Re: Re: MDX ORDER Riddle

Firstly, a Thank You to Tomislav Piasevoli for his answer. Tomislav, I was surprised not to find you on my blogroll (a bad miss on my side) – something which I corrected a few minutes ago.

 I usually prefer not to think in SQL terms when it comes to MDX but I will agree that the first part of Tomislav’s answer makes sense and does illustrate the concept quite well. I was looking for a more “programatical” explanation, which can be found in the second bit. I think that it is worth re-iterating on the concept of context. For the unaware – if you do not explicitly mention an attribute member in an intersection, and there is no reference to a member anywhere in your query, it will get included with its “default member” in that intersection. In most cases this actually defaults to the All member.

 However, I think that the actual behaviour of ORDER is inconsistent in this case. We should not need to include explicitly the current member from the set being ordered, and the current member being evaluated in the SSAS internal loops should be part of the query context in all cases. This seems to be taken care of when the attributes are not directly related. I would imagine that when they are it is easier, and in most cases more efficient to just pull the value for the aggregate Subcategory (in our example), which gets summed up to the related attribute upwards (Category) anyway, however, there is no guarantee that this would be correct (again – as we can see in our example). I think that the ORDER function should either get better documented, or it should get changed to always include the currently evaluated member in the value tuple we are ordering by (seems natural to sort a set by the values for that set members).

 I am still a bit unconvinced that this “by design” behaviour is actually correct, but my understanding of the SSAS ways increased a bit, so I guess I would be able to tackle similar problems a bit easier in the future. Also, Tomislav, the last paragraph sounded mysteriously interesting and I am looking forward to your next post on the subject.

Update: If you follow the comments on this post you will find a very good article (link provided by Darren Gosbell) on Attribute Relationships , which explains this issue in depth. Also, Chris Webb just posted an article on his blog about a similar issue – similar in its cause rather than its symptoms.

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MDX ORDER Riddle

I just found this question on MSDN forums:

I wonder if anyone has run into this before.

I’m trying to produce a report in which all rows are sorted by a specific
column. For example the following works fine:

WITH
SET [RowSet] AS [Product].[Subcategory].Levels(1).Members
SET [ColumnSet] AS [Date].[Calendar].Levels(1).Members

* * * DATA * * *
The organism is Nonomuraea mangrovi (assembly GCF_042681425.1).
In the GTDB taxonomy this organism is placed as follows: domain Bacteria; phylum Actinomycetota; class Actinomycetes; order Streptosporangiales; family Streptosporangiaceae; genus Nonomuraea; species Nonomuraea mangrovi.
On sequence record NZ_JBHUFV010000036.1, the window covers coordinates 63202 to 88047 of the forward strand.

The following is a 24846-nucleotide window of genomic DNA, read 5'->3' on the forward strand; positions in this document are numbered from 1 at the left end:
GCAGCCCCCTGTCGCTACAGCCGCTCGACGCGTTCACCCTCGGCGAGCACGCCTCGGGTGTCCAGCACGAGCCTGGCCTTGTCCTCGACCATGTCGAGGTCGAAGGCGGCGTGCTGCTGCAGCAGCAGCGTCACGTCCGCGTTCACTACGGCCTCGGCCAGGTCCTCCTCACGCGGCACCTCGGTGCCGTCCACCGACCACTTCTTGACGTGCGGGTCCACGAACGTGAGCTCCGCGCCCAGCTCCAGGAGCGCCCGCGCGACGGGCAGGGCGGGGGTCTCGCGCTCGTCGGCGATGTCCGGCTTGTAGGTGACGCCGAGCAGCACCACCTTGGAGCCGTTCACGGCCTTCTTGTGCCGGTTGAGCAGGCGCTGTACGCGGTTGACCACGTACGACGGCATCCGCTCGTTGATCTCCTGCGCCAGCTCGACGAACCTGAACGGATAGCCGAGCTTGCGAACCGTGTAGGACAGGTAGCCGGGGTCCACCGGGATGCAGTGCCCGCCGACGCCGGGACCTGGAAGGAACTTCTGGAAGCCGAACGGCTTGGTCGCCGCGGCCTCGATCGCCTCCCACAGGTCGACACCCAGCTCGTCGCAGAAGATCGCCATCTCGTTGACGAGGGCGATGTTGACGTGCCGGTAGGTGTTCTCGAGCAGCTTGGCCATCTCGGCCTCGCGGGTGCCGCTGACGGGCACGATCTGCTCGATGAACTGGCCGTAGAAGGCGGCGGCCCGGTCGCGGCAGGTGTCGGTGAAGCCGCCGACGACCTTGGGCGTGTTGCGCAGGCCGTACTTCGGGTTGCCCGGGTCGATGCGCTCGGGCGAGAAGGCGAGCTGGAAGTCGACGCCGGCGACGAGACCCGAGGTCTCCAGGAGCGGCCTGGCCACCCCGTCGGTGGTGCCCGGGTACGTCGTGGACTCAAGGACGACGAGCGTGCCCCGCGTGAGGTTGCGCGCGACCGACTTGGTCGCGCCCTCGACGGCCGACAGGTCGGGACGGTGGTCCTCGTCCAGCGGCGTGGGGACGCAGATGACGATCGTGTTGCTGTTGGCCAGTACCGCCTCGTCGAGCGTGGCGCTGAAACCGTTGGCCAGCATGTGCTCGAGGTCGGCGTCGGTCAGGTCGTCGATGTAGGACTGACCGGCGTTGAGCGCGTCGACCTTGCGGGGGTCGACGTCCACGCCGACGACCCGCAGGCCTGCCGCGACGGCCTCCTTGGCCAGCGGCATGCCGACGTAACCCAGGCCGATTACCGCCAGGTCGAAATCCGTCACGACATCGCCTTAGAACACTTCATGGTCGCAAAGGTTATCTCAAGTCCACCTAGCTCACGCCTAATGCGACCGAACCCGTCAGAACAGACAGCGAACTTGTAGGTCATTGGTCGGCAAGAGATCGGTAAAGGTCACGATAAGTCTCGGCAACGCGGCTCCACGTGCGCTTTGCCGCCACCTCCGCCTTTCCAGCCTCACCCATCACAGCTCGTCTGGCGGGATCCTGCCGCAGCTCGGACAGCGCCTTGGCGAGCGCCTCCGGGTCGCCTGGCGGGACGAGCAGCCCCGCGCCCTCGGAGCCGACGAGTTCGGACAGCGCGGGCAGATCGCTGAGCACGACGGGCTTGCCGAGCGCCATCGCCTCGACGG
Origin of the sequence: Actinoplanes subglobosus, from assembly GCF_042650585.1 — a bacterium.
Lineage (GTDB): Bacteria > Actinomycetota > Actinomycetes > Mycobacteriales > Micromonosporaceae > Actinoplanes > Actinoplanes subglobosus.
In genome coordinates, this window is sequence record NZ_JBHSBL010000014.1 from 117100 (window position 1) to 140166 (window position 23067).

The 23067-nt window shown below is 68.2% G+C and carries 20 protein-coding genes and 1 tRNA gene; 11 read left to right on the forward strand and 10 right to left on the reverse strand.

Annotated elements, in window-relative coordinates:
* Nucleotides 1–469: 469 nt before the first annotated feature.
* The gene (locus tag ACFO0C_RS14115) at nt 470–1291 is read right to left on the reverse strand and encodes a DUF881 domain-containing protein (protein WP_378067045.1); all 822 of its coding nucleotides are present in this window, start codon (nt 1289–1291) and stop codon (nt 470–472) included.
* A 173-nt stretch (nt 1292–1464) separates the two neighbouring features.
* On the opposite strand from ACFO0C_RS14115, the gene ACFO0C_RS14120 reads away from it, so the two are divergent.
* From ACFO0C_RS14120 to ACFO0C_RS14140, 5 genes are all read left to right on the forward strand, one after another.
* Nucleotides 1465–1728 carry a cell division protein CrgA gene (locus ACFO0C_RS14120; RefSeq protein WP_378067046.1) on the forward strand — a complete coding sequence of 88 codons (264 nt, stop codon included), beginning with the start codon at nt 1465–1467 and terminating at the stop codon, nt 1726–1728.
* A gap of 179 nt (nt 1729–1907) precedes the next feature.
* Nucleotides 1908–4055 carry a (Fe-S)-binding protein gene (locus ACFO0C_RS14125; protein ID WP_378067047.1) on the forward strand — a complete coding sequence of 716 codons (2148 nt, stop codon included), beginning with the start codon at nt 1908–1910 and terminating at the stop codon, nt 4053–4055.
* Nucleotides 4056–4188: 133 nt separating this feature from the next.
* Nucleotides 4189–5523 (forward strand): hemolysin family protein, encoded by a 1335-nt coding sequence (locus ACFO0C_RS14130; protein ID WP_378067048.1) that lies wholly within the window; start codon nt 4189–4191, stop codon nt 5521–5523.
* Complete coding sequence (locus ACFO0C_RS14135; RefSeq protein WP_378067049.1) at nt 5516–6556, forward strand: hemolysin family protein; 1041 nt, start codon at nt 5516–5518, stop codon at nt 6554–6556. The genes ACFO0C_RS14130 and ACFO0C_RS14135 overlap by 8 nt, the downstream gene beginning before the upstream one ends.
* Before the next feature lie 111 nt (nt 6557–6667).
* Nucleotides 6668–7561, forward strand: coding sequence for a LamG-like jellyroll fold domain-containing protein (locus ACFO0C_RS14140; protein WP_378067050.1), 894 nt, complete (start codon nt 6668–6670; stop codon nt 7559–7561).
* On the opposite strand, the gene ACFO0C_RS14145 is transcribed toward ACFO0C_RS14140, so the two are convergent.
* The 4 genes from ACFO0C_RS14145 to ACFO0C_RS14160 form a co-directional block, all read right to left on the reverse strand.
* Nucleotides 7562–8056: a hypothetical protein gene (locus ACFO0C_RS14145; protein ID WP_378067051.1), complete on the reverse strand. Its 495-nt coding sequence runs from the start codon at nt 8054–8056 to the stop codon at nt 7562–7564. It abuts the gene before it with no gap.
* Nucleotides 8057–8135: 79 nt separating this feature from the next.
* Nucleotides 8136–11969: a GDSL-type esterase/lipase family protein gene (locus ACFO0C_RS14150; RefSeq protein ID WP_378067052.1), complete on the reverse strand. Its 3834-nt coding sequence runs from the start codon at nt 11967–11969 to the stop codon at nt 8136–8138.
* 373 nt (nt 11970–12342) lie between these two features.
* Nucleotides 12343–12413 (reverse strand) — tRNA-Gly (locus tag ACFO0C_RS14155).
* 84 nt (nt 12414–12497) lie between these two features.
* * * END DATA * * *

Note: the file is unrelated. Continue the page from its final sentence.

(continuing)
Select
Order([RowSet], [ColumnSet].Item(0), BDESC) ON ROWS,
[ColumnSet] ON COLUMNS
FROM [Adventure Works]

All product sub-categories are sorted by CY 2001.

However when the rows and columns of the report contain related non-leaf
attributes of the same hierarchy then the sort does nothing, as illustrated
in this example:

WITH
SET [RowSet] AS [Product].[Subcategory].Levels(1).Members
SET [ColumnSet] AS [Product].[Category].Levels(1).Members
Select
Order([RowSet], [ColumnSet].Item(0), BDESC) ON ROWS,
[ColumnSet] ON COLUMNS
FROM [Adventure Works]

Is such sort possible at all, may be using different MDX functions, or is
this a known limitation for related attributes?

Interestingly enough it works when the leaf-level attribute
([Product].[Product]) is mixed with a non-leaf level attribute (e.g.
[Product].[Category]).

If you think about it for a while, you’ll see that it is not easy to comprehend what is happening here at a first glance. Some light is shed on it by Deepak Puri on MSDN forums – please mark his answer as useful if you think it is:

http://social.msdn.microsoft.com/Forums/en-US/sqlanalysisservices/thread/cde6f082-6dbd-4368-a20a-e64ea21de2bc

You could also write:

 WITH
SET [RowSet] AS [Product].[Subcategory].Levels(1).Members
SET [ColumnSet] AS [Product].[Category].Levels(1).Members
Select
Order([Product].[Subcategory].Levels(1).Members AS a, ([ColumnSet].Item(0), a.CurrentMember), BDESC) ON ROWS,
[ColumnSet] ON COLUMNS
FROM [Adventure Works]

So, the ordering tuple is defaulting to the All member of the Subcategories – therefore, we are trying to order the RowSet by the same value. If we do that on a non-directly related attribute, the ordering expression is in fact getting evaluated within the current RowSet member..which seems natural. So all in all, it looks like a peculiarity in the ORDER function – most likely because it would make some sense in terms of performance. Please let me know if you know why it happens.